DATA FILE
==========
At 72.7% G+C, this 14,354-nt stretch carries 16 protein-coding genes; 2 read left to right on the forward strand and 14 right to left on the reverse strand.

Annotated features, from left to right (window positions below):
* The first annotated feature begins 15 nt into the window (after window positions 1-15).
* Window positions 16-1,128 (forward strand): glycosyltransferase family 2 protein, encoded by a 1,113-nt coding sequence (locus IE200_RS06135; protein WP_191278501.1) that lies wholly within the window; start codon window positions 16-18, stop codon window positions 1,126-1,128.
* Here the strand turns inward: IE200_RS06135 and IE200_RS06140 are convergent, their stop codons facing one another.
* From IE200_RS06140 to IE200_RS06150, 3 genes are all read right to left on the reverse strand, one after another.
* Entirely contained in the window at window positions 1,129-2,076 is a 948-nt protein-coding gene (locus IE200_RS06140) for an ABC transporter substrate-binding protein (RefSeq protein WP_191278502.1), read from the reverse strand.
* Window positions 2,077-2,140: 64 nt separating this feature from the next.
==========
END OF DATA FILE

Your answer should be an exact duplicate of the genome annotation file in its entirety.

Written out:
At 72.7% G+C, this 14,354-nt stretch carries 16 protein-coding genes; 2 read left to right on the forward strand and 14 right to left on the reverse strand.

Annotated features, from left to right (window positions below):
* The first annotated feature begins 15 nt into the window (after window positions 1-15).
* Window positions 16-1,128 (forward strand): glycosyltransferase family 2 protein, encoded by a 1,113-nt coding sequence (locus IE200_RS06135; protein WP_191278501.1) that lies wholly within the window; start codon window positions 16-18, stop codon window positions 1,126-1,128.
* Here the strand turns inward: IE200_RS06135 and IE200_RS06140 are convergent, their stop codons facing one another.
* From IE200_RS06140 to IE200_RS06150, 3 genes are all read right to left on the reverse strand, one after another.
* Entirely contained in the window at window positions 1,129-2,076 is a 948-nt protein-coding gene (locus IE200_RS06140) for an ABC transporter substrate-binding protein (RefSeq protein WP_191278502.1), read from the reverse strand.
* Window positions 2,077-2,140: 64 nt separating this feature from the next.